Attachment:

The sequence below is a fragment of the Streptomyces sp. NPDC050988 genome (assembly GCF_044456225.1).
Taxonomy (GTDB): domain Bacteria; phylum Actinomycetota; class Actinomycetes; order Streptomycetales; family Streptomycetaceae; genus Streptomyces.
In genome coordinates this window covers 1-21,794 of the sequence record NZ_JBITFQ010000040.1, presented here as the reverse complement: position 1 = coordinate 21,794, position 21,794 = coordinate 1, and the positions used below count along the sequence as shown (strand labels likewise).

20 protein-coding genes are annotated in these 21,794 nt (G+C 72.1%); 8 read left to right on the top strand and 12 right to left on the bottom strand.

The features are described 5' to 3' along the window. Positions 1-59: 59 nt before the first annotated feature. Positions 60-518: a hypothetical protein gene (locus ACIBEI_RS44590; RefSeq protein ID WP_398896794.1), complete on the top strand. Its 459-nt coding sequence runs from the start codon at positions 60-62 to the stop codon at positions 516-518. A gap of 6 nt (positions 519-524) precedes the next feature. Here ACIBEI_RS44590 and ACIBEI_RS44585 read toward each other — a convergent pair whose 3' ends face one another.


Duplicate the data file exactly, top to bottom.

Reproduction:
The sequence below is a fragment of the Streptomyces sp. NPDC050988 genome (assembly GCF_044456225.1).
Taxonomy (GTDB): domain Bacteria; phylum Actinomycetota; class Actinomycetes; order Streptomycetales; family Streptomycetaceae; genus Streptomyces.
In genome coordinates this window covers 1-21,794 of the sequence record NZ_JBITFQ010000040.1, presented here as the reverse complement: position 1 = coordinate 21,794, position 21,794 = coordinate 1, and the positions used below count along the sequence as shown (strand labels likewise).

20 protein-coding genes are annotated in these 21,794 nt (G+C 72.1%); 8 read left to right on the top strand and 12 right to left on the bottom strand.

The features are described 5' to 3' along the window. Positions 1-59: 59 nt before the first annotated feature. Positions 60-518: a hypothetical protein gene (locus ACIBEI_RS44590; RefSeq protein ID WP_398896794.1), complete on the top strand. Its 459-nt coding sequence runs from the start codon at positions 60-62 to the stop codon at positions 516-518. A gap of 6 nt (positions 519-524) precedes the next feature. Here ACIBEI_RS44590 and ACIBEI_RS44585 read toward each other — a convergent pair whose 3' ends face one another.